Never one to miss an opportunity to grand-stand, our Vice-President took advantage of the Labor Day weekend to shovel some bullroar on the good people of Detroit. He took to the stump in the Motor City to rattle some cages and rally the rapidly-diminishing troop as only he can. It’s quite fitting that the Vice-President chose Detroit as the backdrop for his performance, given that it’s the poverty-stricken love-child of Organized Labor and Democratic politician.
On a side note, have we ever had a less-professional Presidential administration? If you watch the speech, you’ll see the 2nd most powerful man in the world leaning on the podium like he’s drunk and calling union officials “man”. Clearly it’s too much to ask that Joe maintains a rudimentary grasp of the underlying dynamics involved with major political issues, but couldn’t he borrow a shred of dignity and glue it to his forehead? It’s strangely poetic that President Choom-Gang picked Delaware’s Jeff Spicoli for his running mate…
The Vice-President’s speech was boilerplate material for the union rank-and-file. He extolled the virtues and benefits of organized labor, mentioning at one point that unions built the middle class in this country which in turn has been the key to America’s prosperity.
Really, Joe? Unions built the middle class? I suppose unicorns built the railroads then? If Big Labor was responsible for so much prosperity, then it must follow that more unions mean more prosperity. No need to go any further than the ground he spoke from; Detroit was once the poster child for the success of labor unions and today an estimated 60% of children in the city live in poverty. If unions produce prosperity, why is Detroit the opposite of prosperous?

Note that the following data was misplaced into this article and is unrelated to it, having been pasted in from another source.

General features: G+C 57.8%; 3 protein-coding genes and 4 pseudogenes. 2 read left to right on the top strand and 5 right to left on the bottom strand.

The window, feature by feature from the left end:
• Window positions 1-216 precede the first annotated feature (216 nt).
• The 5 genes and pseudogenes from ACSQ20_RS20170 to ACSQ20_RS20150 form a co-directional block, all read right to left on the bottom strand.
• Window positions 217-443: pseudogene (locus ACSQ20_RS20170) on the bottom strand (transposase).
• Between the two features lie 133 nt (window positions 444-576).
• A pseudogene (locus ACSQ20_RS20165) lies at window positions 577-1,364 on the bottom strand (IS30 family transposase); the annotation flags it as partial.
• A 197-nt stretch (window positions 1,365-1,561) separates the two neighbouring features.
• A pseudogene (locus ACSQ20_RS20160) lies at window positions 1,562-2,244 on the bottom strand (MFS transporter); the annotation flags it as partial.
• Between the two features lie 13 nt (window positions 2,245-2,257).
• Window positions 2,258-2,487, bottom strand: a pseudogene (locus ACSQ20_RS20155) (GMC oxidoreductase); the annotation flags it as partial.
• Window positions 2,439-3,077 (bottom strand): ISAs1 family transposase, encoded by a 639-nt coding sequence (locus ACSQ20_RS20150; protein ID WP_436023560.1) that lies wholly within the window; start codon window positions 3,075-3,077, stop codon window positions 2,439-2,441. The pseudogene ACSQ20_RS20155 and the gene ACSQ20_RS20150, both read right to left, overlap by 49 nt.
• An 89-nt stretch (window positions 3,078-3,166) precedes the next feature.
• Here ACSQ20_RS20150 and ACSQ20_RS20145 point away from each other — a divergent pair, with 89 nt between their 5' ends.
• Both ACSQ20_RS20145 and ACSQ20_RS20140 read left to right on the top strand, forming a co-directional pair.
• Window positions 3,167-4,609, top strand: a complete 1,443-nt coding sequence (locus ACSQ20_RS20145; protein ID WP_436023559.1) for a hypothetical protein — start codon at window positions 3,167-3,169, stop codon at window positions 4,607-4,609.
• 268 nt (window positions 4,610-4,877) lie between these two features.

Sorry Mr. Vice-President, logic and history do not affirm your fabrication of reality. The truth of the matter is that poverty follows organized labor the way moochers follow success. Taking a look at the states which have the highest percentage of unionized workers, we see New York at 24%, Alaska at 23%, and Hawaii at 22.1%. If this data is cross-referenced with the Composite Cost of Living for the first quarter of 2014, culled from information provided to the Council for Community & Economic Research, the states with the highest cost-of-living are Hawaii (#1), New York (#3), and Alaska (#4), thereby confirming the fact that organized labor engenders poverty, not prosperity.
And why is that? Wouldn’t an organization which requires higher pay for manual labor be good for the local economy and American industry? In short, no. The reason why is because organized labor is a form of price control which creates a fissure between market forces. Anytime market forces are fractured, they will not work as they should. When market forces don’t work the way they were designed to work, the relationship between value and cost becomes unstable and this instability leads to economic uncertainty, which in turn leads to economic shrinkage and ultimately, poverty.